An explanation from Matt about Slide 4:
"Slide 4 provides an overview of clinical and preclinical pipeline on the cell therapy side of the company’s efforts.
Ophthalmology: In addition to the clinical RPE programs, the company is advancing the photoreceptor progenitor and ganglion progenitor through proof-of-concept animal studies with early but promising resuls. Need to be extended in terms of number of animals and other animal models
Autoimmune/Inflammation: one of the relations the company has created has been with Tufts Vet School. Under the approved INAD ACT has with the FDA, the company has been engaged in testing human MSCs (eventually will move to dog MSCs) in various spontaneous diseases in companion pets. A secondary, but significant benefit is that the data the company is generating under the INAD can be used to support IND applications for equivalent human clinical trials. In Preliminary testing (pre-clinical research) before in human trials: Lupus, MS, sepsis, wound healing, IBD and Alzheimer"
On that slide, concerning 'Drug Delivery - Engineered platelets... Engineered RPE', which made an impression on me, Matt also added:
"Since the company controls the manufacture of various cells and cell fragments (platelets) from a stem cell source, it offers the opportunity to engineer the stem cell line so that the resulting transplantable cells and tissues will express a recombinant therapeutic program. There is more on this on slides 21 and 35."
On the 33 injected patients:
Cohort 3 completed for both SMD and AMD in both US and UK studies. For Cohort 2A - 1 patient left to enroll for each of the US Dry AMD and SMD trials.
On the MMD:
MMD trials projected to commence by end of Q1 – working with Jules Stein to help move this process to enrollment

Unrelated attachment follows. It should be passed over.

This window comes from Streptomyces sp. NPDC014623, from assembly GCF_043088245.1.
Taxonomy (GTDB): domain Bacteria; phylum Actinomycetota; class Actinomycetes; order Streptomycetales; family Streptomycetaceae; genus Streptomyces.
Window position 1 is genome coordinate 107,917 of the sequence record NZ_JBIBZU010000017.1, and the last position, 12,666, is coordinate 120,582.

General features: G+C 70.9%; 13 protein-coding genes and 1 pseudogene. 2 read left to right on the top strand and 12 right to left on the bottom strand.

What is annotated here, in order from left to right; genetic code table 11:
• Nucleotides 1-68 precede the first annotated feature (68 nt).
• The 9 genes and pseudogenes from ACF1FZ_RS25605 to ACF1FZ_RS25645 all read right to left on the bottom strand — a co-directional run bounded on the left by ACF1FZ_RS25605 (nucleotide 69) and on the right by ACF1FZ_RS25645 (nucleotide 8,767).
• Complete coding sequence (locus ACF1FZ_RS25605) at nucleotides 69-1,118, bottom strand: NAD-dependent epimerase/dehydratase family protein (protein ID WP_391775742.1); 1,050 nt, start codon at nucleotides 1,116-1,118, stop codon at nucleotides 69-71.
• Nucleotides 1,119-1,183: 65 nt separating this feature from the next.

Concerning the timing of TLD publication, Matt writes:
"We are excited by the data, as are the investigators involved in the study. We are working with all the clinical trial sites to find the right balance with respect to everyone’s concern that the data be published in the most impact journal as possible (which is good for investors and their share price) against an expectation of some form of top line data release. We do not want to misstep with release of top line data in a format that reduces the likelihood of getting a scientific paper on the trials published in one of the most reputable and respected journals"
[slide 11] shows us that ACT can generate enough doses (50,000 - 100,000) from their own facility to generate $500 Million to $1 Billion in annual sales, assuming a cost of $10k per dose.
I like Slide 17 showing that the MMD trial is recruiting, although it isn't showing up on cliniclatrials.gov yet. The only MMD trial I find is this one, sponsored by the Retinal Associates of South Florida: Stem Cell Ophthalmology Treatment Study It's enrolling 300 patients, started August 2013, and the estimated completeion date is August 2017 (4 years). Note the very brief lists of Inclusion/Exclusion criteria.
Slide 22 (IP) gives me the shivers!
"Covers RPE Cells derived from any pluripotent stem cell source - From hESC to iPS cells to pluripotent stem cells yet to be invented"
"We have demonstrated that subretinally injected hESC- and iPSC-derived photoreceptor progenitors can migrate to correct anatomical site in retina, differentiate, and functionally rescue vision."
my understanding is that [ACT] photoreceptor progenitors will rescue & regenerate rods & cones directly. This is a little different than coffey's scaffolded RPE & ACT RPE cell suspension methods as they are meant to engraft to the bruchs for treatment of the root cause-- loss of RPE.
This is why RNP/photoreceptor progenitors may be of more benefit to later stage patients with poor health of the bruchs---also suspecting that retinitis pigmentosa patients have a compromised bruchs, but not sure. ACTs cell suspension method is becoming more apparent as the right approach for the onset of AMD/SMD
As for the later stage patients, I am very optimistic after seeing the pre-clinical results. I think anyone would opt for maybe a few highly effective injections per year vs a risky eye surgery with limited potential for increased visual acuity. In the end, late stage patients will need to regenerate their LOST-- not dormant photoreceptors. In other words, curing the root cause will not help alleviate irreversible damage. The eye surgery is seemingly not worth it considering the alternative.
33 Patients - Up to 2 years of Follow-Up Visits
•Measurable Improvements in Visual Acuity
•Gains in Visual Acuity Generally Persist
David Schull (Russo Partners): (Telegram)
Ted Myles in 1/22/2014 PR:
Sentiment: Strong Buy